Exercise and regular movement does an abundance of good for your mental and physical health. It can help decrease anxiety and depression, build confidence and aid the development of positive body image. But when addressing the role exercise has in the recovery from an eating disorders it’s a tricky one.
Exercise is unlikely to benefit health when it’s fuelled by fear and stress rather than fun. For eating disorder sufferers this is largely the case. Exercise can become a maintaining factor in the illness, a way to punish your body for food you’ve eaten, or “earn” the right to eat.
Unfortunately this has now become a “socially acceptable” form of self-harm, promoted on social media and fuelled by many other “fat-phobic’’ messages in society.
So Should You Exercise in Recovery?
There is not real ‘right’ or ‘wrong’ answer per say. Recovery is hugely individual, what triggers one person may not influence another.
There are times when exercise is dangerous on the body, like at very low body weights and when you have not eaten enough. Risk of injury, fainting, even fatalities are all common to those over-exercising with eating disorders.
When I was ill I exercised to fulfil my eating disorders demands.
I didn’t enjoy what I did, it was ritualistic, obsessive, and I often found myself in the gym purely based on the demands of my eating disorder; lethargic and under-nourished.
So when I was in recovery, I stopped exercising altogether, for about a year, and then gradually added it in (with some slip ups) as I got physically and mentally stronger
I wont sugar coat it, it caused a mass amounts of anxiety and fear to begin with.
But I was determined that I would build balance into my lifestyle and enjoyment into my movement.
Taking time off was not going to be forever, just for now, just to challenge the feeling of spontaneously combusting if I didn’t ritualistically work out.
It is through trial and error that we learn to balance our bodies needs in recovery.
We have to test out and challenge our anxious thoughts, and see just what happens when we do what the eating disorder tells us not do to do.
Exercising should NEVER come from a place fuelled by fear, obligation or anxiety.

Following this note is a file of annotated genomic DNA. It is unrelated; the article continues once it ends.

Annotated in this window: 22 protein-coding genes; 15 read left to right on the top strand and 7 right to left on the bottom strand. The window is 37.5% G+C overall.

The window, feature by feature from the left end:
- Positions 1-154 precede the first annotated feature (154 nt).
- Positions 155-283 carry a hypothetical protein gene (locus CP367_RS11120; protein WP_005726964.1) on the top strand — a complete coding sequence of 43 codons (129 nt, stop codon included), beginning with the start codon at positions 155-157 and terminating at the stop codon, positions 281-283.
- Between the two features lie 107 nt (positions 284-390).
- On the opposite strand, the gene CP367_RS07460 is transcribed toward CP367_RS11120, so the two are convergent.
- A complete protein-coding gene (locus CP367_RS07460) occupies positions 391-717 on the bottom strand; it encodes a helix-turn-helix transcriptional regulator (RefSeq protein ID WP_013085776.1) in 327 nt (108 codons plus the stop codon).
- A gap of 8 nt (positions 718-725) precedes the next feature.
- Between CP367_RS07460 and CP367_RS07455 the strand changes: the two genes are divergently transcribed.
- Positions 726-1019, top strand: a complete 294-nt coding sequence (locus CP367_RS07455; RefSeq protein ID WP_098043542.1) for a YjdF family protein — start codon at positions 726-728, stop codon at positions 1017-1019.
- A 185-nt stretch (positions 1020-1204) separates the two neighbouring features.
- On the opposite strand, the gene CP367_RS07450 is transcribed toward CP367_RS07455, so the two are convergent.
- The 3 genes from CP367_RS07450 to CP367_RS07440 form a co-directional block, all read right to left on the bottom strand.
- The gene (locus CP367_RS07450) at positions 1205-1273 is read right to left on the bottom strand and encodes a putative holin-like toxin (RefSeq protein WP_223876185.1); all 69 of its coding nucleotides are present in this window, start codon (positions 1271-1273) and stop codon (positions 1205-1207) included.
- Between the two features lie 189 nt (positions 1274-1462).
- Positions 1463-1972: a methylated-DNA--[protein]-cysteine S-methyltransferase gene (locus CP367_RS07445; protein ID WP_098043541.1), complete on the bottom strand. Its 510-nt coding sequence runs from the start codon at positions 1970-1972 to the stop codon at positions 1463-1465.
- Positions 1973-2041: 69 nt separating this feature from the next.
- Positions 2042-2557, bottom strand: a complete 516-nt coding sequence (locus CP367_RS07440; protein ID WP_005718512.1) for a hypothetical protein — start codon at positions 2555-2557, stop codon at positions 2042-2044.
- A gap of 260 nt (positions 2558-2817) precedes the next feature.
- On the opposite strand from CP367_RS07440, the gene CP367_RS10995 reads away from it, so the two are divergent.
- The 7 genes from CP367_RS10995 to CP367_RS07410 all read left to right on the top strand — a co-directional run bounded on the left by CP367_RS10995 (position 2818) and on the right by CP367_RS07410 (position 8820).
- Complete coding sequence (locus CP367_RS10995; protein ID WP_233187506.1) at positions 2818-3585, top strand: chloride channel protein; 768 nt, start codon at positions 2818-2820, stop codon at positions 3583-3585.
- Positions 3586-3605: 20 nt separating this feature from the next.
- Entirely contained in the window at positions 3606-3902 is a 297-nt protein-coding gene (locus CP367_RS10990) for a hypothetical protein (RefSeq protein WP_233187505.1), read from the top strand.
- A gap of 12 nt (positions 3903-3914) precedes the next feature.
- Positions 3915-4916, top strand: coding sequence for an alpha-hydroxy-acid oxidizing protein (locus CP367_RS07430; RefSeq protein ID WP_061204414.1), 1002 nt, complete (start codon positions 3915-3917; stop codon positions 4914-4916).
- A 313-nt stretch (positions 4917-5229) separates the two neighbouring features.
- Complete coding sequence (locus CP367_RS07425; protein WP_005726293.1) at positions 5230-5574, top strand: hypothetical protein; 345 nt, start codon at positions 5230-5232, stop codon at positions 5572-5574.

Rather it should be for fun, from a place of self-compassion and desire to see what your body is capable of.
This can take a while to achieve if you’ve been stuck in this cycle of destructive exercise for a while. Rest assured you can break free, and I whole heartedly believe with the right support you will.
Top 5 Tips 5 for Balancing Exercise in Eating Disorder Recovery:
Grab a friend, family member, or get yourself a personal trainer. Someone who understand the situation, the triggers it could cause, and can keep you accountable so you don’t slip into overexercising and under-eating. Your social environment has such a profound impact on your behaviours and beliefs so prioritising time with people who help recovery over those who choke you is pinnacle. I began by training with m older brother, and he was a superb role model; someone who just ate whatever and worked out if/when he felt liked it. I later joined sports societies at Uni, would gym with friends, go out for meals or cook with my housemates. This all built my confidence and kept my exercise in normal boundaries.
Make sure your eating enough to sustain your recovery. If you are being seen by a GP or specialist team seek help from a dietician. You need to remember to not only sustain your recovery diet but also what you need to re-feed yourself and refuel your body so it can recover from workouts. This is the hard part in recovery. So make sure there are people who know about the exercise you are doing and can reassure you with the eating so it doesn’t feel too scary to add in more. Remember, on days where you are less active your diet should remain stable.
Find Joy in Movement
WHY are you are wanting to work out? Do you enjoy the exercise you do? Get creative and fun with working out, develop a new appreciation for what your body can do, instead of just always focusing on altering your appearance. It doesn’t matter what your friends do, or how social media tells you to exercise, if you like dance, then dance. Walking, then walk. ice skating…well you get the picture.
Do what makes you feel good and challenge urges to compulsively exercise.
Focus on Performance Not Aesthetics
This is actually what helped me most. I entered a ‘Tough Mudder; to raise money for MIND, the mental health charity. Having never stepped into a weights area in the gym I began to learn new skills and develop strength I never knew I had. I loved using my fitness to help others, and I developed a new level of respect for what I could accomplish.
There is a body of evidence supporting the use of performance based goals (such as running a race in a good time) over aesthetic based goals (looks) for lowering rates of disordered eating, body dissatisfaction, anxiety and depression.
As well as being a great outlet for stress, exercise also puts stress onto the body.
Honour your body’s need to rest and recover, even when anxiety bubbles beneath telling you to run a mile. Take at least 3 days off from doing anything. Have alternative hobbies and interests that don’t involve exercise that you can turn to in these times away
Take Home message
ENJOYMENT & SELF AWARENESS
You can balance exercise in recovery with support, enjoyment, and self awareness.
Don’t be afraid to step back and take time off.
Be gentle on yourself, these engrained behaviours take a while to challenge.
Rest assured if you are in a difficult place struggling with destructive patterns of eating and exercise that you can challenge them and get to a healthy place where it is once again something you do out of self-love, compassion and respect for your body. .